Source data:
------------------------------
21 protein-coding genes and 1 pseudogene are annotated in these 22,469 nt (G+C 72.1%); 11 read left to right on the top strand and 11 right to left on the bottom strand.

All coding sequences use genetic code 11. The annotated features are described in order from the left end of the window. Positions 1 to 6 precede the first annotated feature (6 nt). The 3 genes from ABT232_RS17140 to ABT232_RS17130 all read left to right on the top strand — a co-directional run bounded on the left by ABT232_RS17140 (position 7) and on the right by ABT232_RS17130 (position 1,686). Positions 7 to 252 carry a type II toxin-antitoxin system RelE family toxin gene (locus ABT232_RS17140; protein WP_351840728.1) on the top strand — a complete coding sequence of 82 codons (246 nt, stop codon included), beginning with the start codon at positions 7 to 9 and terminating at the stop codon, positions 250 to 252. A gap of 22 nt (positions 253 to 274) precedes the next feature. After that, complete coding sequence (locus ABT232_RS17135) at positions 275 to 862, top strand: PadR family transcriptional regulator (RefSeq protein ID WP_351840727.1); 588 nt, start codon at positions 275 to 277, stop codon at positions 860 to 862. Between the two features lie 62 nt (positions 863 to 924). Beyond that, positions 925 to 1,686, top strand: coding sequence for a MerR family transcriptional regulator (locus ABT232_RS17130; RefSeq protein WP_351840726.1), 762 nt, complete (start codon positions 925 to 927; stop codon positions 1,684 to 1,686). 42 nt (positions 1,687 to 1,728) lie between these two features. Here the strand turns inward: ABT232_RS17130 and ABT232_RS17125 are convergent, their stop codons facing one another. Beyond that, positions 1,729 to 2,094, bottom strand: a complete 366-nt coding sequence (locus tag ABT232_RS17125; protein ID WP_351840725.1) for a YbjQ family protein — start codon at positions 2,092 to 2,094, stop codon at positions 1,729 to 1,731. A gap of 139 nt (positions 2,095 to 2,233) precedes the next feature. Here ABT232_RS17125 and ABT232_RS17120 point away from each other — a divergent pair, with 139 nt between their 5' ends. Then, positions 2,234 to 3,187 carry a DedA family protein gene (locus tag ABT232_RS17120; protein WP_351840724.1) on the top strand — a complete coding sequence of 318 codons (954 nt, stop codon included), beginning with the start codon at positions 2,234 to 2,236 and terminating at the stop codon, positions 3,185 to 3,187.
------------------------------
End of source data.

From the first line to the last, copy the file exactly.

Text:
21 protein-coding genes and 1 pseudogene are annotated in these 22,469 nt (G+C 72.1%); 11 read left to right on the top strand and 11 right to left on the bottom strand.

All coding sequences use genetic code 11. The annotated features are described in order from the left end of the window. Positions 1 to 6 precede the first annotated feature (6 nt). The 3 genes from ABT232_RS17140 to ABT232_RS17130 all read left to right on the top strand — a co-directional run bounded on the left by ABT232_RS17140 (position 7) and on the right by ABT232_RS17130 (position 1,686). Positions 7 to 252 carry a type II toxin-antitoxin system RelE family toxin gene (locus ABT232_RS17140; protein WP_351840728.1) on the top strand — a complete coding sequence of 82 codons (246 nt, stop codon included), beginning with the start codon at positions 7 to 9 and terminating at the stop codon, positions 250 to 252. A gap of 22 nt (positions 253 to 274) precedes the next feature. After that, complete coding sequence (locus ABT232_RS17135) at positions 275 to 862, top strand: PadR family transcriptional regulator (RefSeq protein ID WP_351840727.1); 588 nt, start codon at positions 275 to 277, stop codon at positions 860 to 862. Between the two features lie 62 nt (positions 863 to 924). Beyond that, positions 925 to 1,686, top strand: coding sequence for a MerR family transcriptional regulator (locus ABT232_RS17130; RefSeq protein WP_351840726.1), 762 nt, complete (start codon positions 925 to 927; stop codon positions 1,684 to 1,686). 42 nt (positions 1,687 to 1,728) lie between these two features. Here the strand turns inward: ABT232_RS17130 and ABT232_RS17125 are convergent, their stop codons facing one another. Beyond that, positions 1,729 to 2,094, bottom strand: a complete 366-nt coding sequence (locus tag ABT232_RS17125; protein ID WP_351840725.1) for a YbjQ family protein — start codon at positions 2,092 to 2,094, stop codon at positions 1,729 to 1,731. A gap of 139 nt (positions 2,095 to 2,233) precedes the next feature. Here ABT232_RS17125 and ABT232_RS17120 point away from each other — a divergent pair, with 139 nt between their 5' ends. Then, positions 2,234 to 3,187 carry a DedA family protein gene (locus tag ABT232_RS17120; protein WP_351840724.1) on the top strand — a complete coding sequence of 318 codons (954 nt, stop codon included), beginning with the start codon at positions 2,234 to 2,236 and terminating at the stop codon, positions 3,185 to 3,187.